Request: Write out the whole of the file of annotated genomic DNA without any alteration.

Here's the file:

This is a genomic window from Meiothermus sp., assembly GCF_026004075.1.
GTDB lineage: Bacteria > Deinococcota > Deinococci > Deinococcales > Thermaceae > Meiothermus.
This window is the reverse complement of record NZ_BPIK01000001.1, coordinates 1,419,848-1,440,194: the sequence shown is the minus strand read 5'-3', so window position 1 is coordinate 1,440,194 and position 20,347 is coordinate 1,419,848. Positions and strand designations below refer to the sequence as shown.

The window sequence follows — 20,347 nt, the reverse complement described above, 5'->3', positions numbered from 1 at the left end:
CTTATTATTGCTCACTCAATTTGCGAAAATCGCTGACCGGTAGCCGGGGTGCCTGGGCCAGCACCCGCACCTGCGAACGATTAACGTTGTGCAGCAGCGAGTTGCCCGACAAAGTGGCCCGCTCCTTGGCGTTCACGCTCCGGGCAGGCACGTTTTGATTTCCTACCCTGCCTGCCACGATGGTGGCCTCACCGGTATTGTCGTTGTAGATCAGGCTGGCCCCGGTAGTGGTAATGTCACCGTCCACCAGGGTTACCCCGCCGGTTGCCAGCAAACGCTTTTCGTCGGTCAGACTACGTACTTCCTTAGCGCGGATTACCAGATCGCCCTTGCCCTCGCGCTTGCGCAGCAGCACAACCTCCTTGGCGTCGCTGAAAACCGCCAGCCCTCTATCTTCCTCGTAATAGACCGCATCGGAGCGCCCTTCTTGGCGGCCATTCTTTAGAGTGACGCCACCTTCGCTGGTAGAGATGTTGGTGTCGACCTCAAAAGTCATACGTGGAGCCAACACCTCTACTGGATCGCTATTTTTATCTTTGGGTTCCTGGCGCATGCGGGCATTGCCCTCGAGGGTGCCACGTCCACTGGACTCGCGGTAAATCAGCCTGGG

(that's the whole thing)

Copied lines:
This is a genomic window from Meiothermus sp., assembly GCF_026004075.1.
GTDB lineage: Bacteria > Deinococcota > Deinococci > Deinococcales > Thermaceae > Meiothermus.
This window is the reverse complement of record NZ_BPIK01000001.1, coordinates 1,419,848-1,440,194: the sequence shown is the minus strand read 5'-3', so window position 1 is coordinate 1,440,194 and position 20,347 is coordinate 1,419,848. Positions and strand designations below refer to the sequence as shown.

The window sequence follows — 20,347 nt, the reverse complement described above, 5'->3', positions numbered from 1 at the left end:
CTTATTATTGCTCACTCAATTTGCGAAAATCGCTGACCGGTAGCCGGGGTGCCTGGGCCAGCACCCGCACCTGCGAACGATTAACGTTGTGCAGCAGCGAGTTGCCCGACAAAGTGGCCCGCTCCTTGGCGTTCACGCTCCGGGCAGGCACGTTTTGATTTCCTACCCTGCCTGCCACGATGGTGGCCTCACCGGTATTGTCGTTGTAGATCAGGCTGGCCCCGGTAGTGGTAATGTCACCGTCCACCAGGGTTACCCCGCCGGTTGCCAGCAAACGCTTTTCGTCGGTCAGACTACGTACTTCCTTAGCGCGGATTACCAGATCGCCCTTGCCCTCGCGCTTGCGCAGCAGCACAACCTCCTTGGCGTCGCTGAAAACCGCCAGCCCTCTATCTTCCTCGTAATAGACCGCATCGGAGCGCCCTTCTTGGCGGCCATTCTTTAGAGTGACGCCACCTTCGCTGGTAGAGATGTTGGTGTCGACCTCAAAAGTCATACGTGGAGCCAACACCTCTACTGGATCGCTATTTTTATCTTTGGGTTCCTGGCGCATGCGGGCATTGCCCTCGAGGGTGCCACGTCCACTGGACTCGCGGTAAATCAGCCTGGG